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My newest knitting project; designing a shawl with one of these babies! Super fun.

Little Baseball Love

outta there!

outta there!

I guess this is the time of year to feel proud of my Little Buddy; his regular season Little League team had playoffs this weekend, and in their second game, he hit his first home run! They made it to our local Little League Championship, so we’re crossing his fingers for a good game tomorrow evening.

Knitcircus Podcast #47

Knitcircus Podcast #47

Amy’s back from Ireland! She talks sheep roadblocks and Irish coffee, and Jaala’s got the 411 on tons of summer fun. Special guest Susan Spiro (Jaala’s mom) reveals craft treasures of Paris.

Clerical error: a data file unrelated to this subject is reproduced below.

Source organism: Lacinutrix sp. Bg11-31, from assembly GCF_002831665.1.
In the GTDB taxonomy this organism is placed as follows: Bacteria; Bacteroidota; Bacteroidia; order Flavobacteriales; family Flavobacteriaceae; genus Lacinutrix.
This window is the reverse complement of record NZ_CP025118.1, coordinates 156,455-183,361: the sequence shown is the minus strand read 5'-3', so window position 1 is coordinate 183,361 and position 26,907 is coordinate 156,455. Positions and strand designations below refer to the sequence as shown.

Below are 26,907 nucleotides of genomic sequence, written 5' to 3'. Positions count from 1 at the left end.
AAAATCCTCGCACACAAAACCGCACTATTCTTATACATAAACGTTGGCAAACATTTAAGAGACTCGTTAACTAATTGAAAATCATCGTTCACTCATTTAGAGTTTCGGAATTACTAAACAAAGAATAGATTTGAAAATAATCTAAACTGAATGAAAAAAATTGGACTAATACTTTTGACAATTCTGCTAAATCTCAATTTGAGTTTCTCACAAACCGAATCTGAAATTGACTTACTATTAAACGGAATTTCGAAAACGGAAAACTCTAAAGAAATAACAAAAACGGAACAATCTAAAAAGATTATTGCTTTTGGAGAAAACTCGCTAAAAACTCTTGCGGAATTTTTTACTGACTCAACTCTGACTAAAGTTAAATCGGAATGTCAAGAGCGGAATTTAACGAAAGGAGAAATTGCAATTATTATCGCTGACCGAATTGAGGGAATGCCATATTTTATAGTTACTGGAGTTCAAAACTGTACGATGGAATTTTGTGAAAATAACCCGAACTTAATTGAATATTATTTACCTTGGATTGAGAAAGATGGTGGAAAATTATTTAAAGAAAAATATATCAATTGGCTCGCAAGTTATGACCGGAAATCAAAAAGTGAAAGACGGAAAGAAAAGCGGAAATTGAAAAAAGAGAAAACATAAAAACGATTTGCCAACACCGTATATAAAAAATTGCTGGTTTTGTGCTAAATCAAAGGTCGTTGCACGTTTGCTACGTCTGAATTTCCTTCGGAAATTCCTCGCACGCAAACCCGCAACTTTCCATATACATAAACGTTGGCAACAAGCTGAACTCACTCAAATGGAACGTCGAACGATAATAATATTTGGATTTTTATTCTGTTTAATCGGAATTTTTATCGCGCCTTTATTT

Podcast 46 winner!

Many of you correctly told us that you can find little pigs hidden throughout the environs of beloved LYS The Sow’s Ear. Alert listener Chaitanya won the Come What May gradient cake!  She was chosen by the Random Number Generator and has been notified.

Listen on Libsyn or iTunes

Mentioned this podcast: 

Celtic Journeys

Sow’s Ear Yarn and Coffee Shop

Chris Byslma

Shetland Wool Week

Stephen and Steven Bus Tour

Knit in Public Week


Le Bon Marche

Le Marais


Marche St. Pierre

Kirsten Kapur Collaboration


photo: Kirsten Kapur for Through the Loops

What an exciting day! The wonderful Kirsten Kapur, of Through the Loops, collaborated with us so we can offer a special kit for her  new Puschkinia sock pattern. She ingeniously used the gradient to create a higher-contrast colorwork edging, then the colors slowly change and the contrast gets softer as the sock progresses.